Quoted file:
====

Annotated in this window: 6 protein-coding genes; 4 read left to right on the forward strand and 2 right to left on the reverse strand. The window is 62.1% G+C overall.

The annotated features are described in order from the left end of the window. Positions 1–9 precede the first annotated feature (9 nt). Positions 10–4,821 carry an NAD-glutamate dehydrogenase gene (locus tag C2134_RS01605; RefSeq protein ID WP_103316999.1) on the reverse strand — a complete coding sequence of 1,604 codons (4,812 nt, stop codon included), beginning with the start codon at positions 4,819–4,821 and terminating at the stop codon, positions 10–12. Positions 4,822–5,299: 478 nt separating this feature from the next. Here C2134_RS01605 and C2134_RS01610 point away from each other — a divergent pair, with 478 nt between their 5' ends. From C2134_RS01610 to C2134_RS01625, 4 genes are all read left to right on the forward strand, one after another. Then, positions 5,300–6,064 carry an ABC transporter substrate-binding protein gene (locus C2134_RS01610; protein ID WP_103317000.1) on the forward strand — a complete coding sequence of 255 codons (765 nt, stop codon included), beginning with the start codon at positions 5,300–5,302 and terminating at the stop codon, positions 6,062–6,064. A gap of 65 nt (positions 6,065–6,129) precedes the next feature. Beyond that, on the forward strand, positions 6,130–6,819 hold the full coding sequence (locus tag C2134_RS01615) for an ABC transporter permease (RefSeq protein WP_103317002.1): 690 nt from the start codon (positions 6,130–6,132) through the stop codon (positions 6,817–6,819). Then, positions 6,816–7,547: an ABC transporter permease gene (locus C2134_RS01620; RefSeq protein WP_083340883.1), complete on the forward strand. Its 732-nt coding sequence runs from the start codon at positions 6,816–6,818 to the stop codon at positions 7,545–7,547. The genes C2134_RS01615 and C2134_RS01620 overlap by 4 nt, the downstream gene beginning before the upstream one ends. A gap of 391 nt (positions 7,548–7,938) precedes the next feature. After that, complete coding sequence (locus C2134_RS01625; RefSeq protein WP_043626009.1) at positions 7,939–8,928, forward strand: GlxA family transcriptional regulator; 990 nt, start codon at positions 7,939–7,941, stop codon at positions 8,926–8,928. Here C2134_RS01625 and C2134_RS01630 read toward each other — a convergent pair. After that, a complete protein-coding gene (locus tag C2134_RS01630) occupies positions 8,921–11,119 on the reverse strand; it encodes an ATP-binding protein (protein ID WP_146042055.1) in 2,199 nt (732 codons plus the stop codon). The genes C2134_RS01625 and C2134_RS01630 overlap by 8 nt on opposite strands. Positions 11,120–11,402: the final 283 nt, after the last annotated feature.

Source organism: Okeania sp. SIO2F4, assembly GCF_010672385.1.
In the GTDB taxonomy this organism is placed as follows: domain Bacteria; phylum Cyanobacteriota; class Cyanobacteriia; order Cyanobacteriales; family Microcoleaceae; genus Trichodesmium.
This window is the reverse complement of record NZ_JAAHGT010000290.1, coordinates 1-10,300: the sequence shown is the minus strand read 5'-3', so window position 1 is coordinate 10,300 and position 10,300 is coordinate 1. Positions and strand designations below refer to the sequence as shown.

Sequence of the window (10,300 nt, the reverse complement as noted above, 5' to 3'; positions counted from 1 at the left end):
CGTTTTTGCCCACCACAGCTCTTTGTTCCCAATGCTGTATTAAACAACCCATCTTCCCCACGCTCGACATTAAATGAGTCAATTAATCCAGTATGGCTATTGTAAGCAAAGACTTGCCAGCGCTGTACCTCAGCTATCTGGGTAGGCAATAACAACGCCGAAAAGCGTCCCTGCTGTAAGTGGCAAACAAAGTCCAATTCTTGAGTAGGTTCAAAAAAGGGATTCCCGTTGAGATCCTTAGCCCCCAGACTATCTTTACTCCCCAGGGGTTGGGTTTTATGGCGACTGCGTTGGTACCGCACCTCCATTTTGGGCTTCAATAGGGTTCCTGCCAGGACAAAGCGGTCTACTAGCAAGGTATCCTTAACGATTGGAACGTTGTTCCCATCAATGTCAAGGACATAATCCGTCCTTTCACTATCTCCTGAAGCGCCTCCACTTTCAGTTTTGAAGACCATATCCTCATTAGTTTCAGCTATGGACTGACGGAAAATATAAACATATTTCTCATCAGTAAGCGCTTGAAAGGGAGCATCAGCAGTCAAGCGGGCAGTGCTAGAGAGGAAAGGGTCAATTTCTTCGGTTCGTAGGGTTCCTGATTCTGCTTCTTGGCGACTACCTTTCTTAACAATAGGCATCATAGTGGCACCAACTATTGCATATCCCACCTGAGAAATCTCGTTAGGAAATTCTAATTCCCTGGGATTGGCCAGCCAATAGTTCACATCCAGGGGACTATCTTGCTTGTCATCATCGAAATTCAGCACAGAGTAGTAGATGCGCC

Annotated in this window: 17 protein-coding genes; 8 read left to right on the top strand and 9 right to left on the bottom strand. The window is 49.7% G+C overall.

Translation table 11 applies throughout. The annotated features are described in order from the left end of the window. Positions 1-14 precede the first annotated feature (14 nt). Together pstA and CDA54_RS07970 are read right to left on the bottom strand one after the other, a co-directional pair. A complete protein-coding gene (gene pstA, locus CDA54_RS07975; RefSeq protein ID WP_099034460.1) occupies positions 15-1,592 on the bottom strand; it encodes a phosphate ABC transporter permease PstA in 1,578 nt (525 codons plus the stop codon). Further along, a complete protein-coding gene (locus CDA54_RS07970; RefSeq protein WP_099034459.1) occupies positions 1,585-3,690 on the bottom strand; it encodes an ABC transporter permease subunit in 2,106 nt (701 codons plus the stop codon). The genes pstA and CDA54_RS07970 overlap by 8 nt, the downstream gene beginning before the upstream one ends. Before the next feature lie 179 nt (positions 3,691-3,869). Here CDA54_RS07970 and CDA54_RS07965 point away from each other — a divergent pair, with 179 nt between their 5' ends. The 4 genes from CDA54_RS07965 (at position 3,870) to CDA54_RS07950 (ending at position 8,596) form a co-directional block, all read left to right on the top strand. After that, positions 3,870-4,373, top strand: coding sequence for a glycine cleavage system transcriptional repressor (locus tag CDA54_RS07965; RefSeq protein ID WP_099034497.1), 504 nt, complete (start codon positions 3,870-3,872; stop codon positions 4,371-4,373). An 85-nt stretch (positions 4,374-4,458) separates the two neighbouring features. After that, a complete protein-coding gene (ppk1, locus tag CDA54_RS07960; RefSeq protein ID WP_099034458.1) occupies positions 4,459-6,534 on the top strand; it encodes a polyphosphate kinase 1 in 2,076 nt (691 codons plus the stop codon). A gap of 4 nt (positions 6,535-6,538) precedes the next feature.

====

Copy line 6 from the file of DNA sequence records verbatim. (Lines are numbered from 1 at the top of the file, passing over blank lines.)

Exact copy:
Sequence of the window (10,300 nt, the reverse complement as noted above, 5' to 3'; positions counted from 1 at the left end):